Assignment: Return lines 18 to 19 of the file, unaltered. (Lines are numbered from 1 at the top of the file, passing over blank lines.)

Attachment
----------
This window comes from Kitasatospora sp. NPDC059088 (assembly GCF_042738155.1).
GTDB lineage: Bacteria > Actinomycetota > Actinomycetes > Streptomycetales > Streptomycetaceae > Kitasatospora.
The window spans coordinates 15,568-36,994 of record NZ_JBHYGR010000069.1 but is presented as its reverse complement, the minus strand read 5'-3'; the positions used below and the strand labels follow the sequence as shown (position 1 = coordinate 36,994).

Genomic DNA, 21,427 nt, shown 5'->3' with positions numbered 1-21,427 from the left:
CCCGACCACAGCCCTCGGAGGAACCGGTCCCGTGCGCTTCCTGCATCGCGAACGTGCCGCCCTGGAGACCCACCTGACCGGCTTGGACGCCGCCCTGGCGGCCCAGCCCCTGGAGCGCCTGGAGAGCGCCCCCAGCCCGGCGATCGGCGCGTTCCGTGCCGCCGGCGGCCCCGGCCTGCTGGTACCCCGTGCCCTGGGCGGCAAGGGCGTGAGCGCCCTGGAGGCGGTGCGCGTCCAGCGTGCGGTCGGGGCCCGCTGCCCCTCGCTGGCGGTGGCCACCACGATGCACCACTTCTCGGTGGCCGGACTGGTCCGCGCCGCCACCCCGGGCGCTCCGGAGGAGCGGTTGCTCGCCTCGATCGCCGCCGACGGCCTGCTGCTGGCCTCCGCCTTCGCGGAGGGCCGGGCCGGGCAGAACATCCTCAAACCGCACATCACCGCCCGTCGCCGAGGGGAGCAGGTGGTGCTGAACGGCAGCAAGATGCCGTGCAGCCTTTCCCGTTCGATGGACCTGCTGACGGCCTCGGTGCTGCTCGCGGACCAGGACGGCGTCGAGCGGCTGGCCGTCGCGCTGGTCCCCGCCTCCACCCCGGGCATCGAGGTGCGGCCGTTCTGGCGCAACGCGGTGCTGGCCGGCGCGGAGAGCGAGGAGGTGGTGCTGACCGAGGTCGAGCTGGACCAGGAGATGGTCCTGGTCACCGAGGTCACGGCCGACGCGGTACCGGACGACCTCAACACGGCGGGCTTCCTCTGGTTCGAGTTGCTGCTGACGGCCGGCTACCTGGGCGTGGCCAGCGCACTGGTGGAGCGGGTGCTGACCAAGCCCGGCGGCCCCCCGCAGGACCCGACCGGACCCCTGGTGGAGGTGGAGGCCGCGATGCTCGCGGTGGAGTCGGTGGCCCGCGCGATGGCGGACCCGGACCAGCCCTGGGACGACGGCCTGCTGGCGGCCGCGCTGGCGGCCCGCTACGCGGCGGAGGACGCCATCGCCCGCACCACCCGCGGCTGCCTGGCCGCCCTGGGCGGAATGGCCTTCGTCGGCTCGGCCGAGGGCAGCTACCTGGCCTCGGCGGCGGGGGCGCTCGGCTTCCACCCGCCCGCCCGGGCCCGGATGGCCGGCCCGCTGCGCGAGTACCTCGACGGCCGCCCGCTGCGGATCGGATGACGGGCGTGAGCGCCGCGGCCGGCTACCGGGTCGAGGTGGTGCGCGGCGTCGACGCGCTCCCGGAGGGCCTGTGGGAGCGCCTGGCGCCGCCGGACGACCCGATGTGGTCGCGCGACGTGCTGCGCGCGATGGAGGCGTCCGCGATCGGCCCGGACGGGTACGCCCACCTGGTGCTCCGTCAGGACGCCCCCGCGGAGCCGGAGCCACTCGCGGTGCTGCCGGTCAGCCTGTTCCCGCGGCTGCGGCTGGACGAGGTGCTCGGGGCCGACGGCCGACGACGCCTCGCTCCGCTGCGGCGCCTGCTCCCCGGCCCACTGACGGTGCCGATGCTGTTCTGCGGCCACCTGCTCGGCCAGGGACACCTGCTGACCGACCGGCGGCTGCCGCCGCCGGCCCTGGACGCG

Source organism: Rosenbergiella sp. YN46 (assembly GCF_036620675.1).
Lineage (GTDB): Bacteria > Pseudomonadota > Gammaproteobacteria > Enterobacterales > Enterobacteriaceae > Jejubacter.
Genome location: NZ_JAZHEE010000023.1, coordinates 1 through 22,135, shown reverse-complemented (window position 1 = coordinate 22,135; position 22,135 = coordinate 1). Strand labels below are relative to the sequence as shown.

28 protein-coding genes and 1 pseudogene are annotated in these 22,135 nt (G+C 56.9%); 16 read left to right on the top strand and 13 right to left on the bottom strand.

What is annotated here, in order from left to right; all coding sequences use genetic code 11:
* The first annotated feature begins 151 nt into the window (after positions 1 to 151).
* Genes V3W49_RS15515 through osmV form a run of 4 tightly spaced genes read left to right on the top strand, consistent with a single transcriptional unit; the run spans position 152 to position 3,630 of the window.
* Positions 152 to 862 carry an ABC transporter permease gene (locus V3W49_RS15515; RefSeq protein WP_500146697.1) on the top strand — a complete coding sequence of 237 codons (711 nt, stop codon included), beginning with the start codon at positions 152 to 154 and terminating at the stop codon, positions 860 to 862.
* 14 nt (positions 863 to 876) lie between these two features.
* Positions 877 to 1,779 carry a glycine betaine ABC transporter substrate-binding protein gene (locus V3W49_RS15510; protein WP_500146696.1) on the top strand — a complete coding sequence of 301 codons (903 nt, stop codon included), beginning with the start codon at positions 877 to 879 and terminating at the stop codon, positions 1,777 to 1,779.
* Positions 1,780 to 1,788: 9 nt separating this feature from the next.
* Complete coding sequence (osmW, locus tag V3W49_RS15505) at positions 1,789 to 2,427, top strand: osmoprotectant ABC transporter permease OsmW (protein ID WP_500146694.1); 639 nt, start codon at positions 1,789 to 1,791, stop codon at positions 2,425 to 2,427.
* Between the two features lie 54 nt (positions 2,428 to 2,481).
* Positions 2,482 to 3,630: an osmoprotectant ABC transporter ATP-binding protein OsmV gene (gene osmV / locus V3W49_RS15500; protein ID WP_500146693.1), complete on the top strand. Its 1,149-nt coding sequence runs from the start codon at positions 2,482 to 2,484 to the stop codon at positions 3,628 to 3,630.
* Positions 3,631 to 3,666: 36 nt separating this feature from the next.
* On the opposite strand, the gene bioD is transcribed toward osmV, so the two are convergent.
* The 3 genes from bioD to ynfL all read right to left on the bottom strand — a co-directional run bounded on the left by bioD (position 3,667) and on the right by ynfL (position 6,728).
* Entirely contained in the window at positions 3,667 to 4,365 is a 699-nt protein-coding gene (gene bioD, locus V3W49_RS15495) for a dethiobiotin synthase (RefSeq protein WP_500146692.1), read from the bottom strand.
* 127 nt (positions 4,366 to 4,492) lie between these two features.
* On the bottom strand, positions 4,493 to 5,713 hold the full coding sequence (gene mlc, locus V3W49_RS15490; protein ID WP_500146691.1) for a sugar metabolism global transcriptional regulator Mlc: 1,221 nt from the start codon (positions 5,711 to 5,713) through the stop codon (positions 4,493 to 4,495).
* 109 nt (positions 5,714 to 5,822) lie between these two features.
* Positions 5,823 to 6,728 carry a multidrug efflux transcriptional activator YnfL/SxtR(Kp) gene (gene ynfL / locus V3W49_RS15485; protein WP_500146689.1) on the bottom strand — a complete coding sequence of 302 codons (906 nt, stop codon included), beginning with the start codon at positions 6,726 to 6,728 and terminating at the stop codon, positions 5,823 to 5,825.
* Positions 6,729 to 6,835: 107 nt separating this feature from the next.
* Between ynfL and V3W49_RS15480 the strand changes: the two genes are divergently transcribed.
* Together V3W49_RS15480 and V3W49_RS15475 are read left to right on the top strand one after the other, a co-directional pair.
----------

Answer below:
* Between the two features lie 54 nt (positions 2,428 to 2,481).
* Positions 2,482 to 3,630: an osmoprotectant ABC transporter ATP-binding protein OsmV gene (gene osmV / locus V3W49_RS15500; protein ID WP_500146693.1), complete on the top strand. Its 1,149-nt coding sequence runs from the start codon at positions 2,482 to 2,484 to the stop codon at positions 3,628 to 3,630.